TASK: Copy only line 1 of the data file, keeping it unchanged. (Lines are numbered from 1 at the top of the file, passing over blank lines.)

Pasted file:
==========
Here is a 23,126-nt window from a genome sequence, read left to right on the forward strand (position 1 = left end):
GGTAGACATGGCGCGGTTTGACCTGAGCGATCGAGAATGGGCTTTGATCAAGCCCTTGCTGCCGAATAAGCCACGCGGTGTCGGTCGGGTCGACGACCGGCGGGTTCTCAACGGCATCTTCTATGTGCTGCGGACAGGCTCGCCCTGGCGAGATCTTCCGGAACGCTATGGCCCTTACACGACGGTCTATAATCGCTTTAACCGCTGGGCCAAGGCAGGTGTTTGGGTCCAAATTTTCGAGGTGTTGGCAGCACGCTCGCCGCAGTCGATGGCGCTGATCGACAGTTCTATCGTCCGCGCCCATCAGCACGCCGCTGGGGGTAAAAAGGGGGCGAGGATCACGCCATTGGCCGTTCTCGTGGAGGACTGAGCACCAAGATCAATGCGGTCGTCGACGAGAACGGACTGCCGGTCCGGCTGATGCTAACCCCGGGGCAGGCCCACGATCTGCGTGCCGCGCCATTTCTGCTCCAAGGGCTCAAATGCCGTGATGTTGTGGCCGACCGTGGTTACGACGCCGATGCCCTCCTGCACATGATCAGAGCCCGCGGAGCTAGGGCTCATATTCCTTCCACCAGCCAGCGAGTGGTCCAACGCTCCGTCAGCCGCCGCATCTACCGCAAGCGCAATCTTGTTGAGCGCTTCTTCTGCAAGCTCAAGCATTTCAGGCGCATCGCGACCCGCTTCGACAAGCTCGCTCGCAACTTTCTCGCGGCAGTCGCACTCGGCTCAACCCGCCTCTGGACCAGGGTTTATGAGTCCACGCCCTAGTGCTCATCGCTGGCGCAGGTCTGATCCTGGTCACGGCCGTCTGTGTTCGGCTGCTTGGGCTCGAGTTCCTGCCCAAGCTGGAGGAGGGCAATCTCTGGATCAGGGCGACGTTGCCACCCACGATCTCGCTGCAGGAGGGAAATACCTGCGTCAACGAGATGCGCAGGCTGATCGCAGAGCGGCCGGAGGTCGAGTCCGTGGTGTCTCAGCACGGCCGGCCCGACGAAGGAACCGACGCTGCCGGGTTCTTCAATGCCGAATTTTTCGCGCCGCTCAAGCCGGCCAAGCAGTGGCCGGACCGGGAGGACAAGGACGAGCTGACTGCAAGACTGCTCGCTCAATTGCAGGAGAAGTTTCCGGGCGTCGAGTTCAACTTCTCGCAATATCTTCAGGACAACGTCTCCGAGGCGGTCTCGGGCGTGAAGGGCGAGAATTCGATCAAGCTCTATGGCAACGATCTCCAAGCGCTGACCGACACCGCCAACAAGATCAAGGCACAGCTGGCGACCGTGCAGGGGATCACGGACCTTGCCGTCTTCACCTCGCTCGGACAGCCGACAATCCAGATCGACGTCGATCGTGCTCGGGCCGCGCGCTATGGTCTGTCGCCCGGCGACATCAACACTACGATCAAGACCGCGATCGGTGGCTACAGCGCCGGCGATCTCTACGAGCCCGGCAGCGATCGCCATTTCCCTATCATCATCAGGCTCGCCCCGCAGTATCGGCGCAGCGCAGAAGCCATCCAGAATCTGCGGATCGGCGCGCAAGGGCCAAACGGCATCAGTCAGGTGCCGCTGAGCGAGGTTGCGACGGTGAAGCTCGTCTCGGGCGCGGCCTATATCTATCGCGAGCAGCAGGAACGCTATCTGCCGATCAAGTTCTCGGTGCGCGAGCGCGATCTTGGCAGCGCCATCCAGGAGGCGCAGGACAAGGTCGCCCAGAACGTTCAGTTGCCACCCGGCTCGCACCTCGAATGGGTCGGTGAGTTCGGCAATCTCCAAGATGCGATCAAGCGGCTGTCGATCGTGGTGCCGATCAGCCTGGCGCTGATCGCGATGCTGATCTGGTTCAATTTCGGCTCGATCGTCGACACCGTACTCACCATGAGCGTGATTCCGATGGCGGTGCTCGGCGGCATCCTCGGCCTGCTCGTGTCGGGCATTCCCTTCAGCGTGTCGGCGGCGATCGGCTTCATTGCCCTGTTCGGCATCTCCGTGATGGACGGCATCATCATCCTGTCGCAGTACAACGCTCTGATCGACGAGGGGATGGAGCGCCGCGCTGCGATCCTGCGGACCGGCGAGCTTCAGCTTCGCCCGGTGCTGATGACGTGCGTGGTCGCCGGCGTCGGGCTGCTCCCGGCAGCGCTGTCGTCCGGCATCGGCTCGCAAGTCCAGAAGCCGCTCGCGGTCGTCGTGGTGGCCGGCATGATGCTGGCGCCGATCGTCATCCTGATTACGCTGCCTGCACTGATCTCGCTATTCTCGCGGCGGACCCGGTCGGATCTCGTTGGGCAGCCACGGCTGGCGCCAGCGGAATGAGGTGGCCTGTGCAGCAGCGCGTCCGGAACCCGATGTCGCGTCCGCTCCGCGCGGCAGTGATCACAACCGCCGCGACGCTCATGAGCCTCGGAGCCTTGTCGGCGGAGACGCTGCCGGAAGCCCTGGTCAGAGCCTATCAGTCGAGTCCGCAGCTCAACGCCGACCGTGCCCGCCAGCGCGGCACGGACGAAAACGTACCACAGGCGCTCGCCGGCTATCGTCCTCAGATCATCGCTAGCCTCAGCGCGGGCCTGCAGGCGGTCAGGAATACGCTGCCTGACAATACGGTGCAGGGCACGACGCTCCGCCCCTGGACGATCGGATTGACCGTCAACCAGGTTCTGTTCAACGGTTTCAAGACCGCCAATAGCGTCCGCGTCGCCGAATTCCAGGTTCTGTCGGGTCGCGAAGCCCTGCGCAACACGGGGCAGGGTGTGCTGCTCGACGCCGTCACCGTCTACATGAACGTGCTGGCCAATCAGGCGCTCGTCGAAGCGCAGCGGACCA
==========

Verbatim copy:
Here is a 23,126-nt window from a genome sequence, read left to right on the forward strand (position 1 = left end):